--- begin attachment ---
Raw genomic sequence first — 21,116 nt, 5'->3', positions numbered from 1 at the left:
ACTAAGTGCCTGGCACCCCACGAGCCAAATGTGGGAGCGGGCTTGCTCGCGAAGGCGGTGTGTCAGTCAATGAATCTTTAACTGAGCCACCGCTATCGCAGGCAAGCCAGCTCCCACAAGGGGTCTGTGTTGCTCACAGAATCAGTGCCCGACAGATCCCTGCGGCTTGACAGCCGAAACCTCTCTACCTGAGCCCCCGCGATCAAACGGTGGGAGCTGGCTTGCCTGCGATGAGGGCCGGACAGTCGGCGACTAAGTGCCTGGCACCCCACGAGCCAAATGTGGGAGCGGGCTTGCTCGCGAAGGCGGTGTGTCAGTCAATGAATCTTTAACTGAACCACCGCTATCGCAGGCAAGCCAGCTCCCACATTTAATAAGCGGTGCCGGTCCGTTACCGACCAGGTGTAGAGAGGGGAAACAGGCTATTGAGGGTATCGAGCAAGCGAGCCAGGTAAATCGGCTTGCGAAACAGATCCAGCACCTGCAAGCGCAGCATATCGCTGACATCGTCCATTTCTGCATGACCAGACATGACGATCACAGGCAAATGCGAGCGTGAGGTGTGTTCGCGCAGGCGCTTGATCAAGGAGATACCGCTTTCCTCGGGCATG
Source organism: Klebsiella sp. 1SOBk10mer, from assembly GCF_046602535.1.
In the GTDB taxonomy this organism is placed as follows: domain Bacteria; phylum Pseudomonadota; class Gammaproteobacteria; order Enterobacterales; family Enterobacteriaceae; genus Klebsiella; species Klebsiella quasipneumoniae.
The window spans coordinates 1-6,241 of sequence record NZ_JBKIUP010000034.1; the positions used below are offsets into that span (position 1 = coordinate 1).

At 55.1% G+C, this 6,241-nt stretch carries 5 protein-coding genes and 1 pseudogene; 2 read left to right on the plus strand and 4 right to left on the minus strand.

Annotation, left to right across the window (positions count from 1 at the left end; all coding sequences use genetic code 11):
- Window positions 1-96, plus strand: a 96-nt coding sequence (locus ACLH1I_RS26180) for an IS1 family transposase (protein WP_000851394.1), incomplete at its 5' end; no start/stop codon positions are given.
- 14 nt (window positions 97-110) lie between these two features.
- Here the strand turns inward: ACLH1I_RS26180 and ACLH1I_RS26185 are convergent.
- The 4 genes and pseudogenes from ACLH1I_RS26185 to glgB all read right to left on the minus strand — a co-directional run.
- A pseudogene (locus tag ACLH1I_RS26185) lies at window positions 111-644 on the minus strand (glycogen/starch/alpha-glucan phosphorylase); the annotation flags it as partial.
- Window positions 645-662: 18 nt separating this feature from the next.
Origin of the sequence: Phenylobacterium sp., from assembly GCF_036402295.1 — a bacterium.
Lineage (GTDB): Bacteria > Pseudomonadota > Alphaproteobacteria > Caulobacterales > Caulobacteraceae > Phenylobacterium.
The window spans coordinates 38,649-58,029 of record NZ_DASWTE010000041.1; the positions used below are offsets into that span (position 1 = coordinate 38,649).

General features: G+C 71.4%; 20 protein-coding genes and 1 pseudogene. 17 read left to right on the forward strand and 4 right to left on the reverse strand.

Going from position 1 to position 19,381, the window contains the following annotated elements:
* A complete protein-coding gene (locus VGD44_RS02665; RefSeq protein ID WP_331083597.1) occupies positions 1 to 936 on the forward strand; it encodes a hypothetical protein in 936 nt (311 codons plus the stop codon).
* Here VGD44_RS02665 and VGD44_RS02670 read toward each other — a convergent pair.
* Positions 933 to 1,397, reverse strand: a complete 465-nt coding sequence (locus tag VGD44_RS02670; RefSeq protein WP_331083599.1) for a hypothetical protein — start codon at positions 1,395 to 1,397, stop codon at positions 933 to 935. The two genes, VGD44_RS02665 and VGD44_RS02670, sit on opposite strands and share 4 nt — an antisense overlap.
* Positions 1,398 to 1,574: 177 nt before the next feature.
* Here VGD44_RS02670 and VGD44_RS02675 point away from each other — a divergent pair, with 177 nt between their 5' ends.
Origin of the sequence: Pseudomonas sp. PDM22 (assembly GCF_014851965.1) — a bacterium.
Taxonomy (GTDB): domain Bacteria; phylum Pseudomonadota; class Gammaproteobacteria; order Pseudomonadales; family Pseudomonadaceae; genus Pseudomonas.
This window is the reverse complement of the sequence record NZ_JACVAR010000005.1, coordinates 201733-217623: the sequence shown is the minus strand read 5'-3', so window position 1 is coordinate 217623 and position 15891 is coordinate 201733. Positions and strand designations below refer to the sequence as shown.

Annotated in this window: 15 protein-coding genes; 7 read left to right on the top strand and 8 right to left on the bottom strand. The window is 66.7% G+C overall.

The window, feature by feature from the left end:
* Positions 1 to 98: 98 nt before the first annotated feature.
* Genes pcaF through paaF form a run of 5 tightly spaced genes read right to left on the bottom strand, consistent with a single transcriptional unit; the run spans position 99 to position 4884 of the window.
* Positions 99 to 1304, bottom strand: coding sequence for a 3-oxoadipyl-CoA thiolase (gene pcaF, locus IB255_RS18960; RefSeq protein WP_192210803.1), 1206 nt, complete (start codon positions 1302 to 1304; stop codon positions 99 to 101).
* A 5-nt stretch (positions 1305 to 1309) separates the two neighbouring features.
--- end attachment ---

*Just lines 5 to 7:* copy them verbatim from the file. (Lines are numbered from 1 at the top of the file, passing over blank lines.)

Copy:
The window spans coordinates 1-6,241 of sequence record NZ_JBKIUP010000034.1; the positions used below are offsets into that span (position 1 = coordinate 1).

At 55.1% G+C, this 6,241-nt stretch carries 5 protein-coding genes and 1 pseudogene; 2 read left to right on the plus strand and 4 right to left on the minus strand.

Annotation, left to right across the window (positions count from 1 at the left end; all coding sequences use genetic code 11):